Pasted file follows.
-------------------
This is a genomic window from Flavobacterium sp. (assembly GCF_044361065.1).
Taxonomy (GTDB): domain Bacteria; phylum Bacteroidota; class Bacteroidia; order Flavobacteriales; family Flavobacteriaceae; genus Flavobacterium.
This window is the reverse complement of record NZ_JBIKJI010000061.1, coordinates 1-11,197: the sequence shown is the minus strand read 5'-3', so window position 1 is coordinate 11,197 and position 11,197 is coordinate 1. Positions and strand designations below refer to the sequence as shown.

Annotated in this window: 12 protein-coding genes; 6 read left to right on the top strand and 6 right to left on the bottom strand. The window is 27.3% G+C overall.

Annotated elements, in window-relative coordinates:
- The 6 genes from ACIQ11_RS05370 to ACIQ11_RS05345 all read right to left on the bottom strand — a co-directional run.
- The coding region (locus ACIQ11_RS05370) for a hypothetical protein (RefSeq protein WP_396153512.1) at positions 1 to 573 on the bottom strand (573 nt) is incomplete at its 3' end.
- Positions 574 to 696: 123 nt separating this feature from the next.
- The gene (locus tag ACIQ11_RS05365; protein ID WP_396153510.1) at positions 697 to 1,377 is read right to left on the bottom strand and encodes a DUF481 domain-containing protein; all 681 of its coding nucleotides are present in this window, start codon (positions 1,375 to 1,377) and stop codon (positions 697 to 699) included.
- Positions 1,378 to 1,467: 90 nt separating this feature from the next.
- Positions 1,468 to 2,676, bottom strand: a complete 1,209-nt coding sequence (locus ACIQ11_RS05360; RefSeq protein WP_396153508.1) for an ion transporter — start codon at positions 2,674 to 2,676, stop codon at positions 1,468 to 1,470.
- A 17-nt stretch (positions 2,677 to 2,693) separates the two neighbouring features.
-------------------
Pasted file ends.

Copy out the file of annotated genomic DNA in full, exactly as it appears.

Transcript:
This is a genomic window from Flavobacterium sp. (assembly GCF_044361065.1).
Taxonomy (GTDB): domain Bacteria; phylum Bacteroidota; class Bacteroidia; order Flavobacteriales; family Flavobacteriaceae; genus Flavobacterium.
This window is the reverse complement of record NZ_JBIKJI010000061.1, coordinates 1-11,197: the sequence shown is the minus strand read 5'-3', so window position 1 is coordinate 11,197 and position 11,197 is coordinate 1. Positions and strand designations below refer to the sequence as shown.

Annotated in this window: 12 protein-coding genes; 6 read left to right on the top strand and 6 right to left on the bottom strand. The window is 27.3% G+C overall.

Annotated elements, in window-relative coordinates:
- The 6 genes from ACIQ11_RS05370 to ACIQ11_RS05345 all read right to left on the bottom strand — a co-directional run.
- The coding region (locus ACIQ11_RS05370) for a hypothetical protein (RefSeq protein WP_396153512.1) at positions 1 to 573 on the bottom strand (573 nt) is incomplete at its 3' end.
- Positions 574 to 696: 123 nt separating this feature from the next.
- The gene (locus tag ACIQ11_RS05365; protein ID WP_396153510.1) at positions 697 to 1,377 is read right to left on the bottom strand and encodes a DUF481 domain-containing protein; all 681 of its coding nucleotides are present in this window, start codon (positions 1,375 to 1,377) and stop codon (positions 697 to 699) included.
- Positions 1,378 to 1,467: 90 nt separating this feature from the next.
- Positions 1,468 to 2,676, bottom strand: a complete 1,209-nt coding sequence (locus ACIQ11_RS05360; RefSeq protein WP_396153508.1) for an ion transporter — start codon at positions 2,674 to 2,676, stop codon at positions 1,468 to 1,470.
- A 17-nt stretch (positions 2,677 to 2,693) separates the two neighbouring features.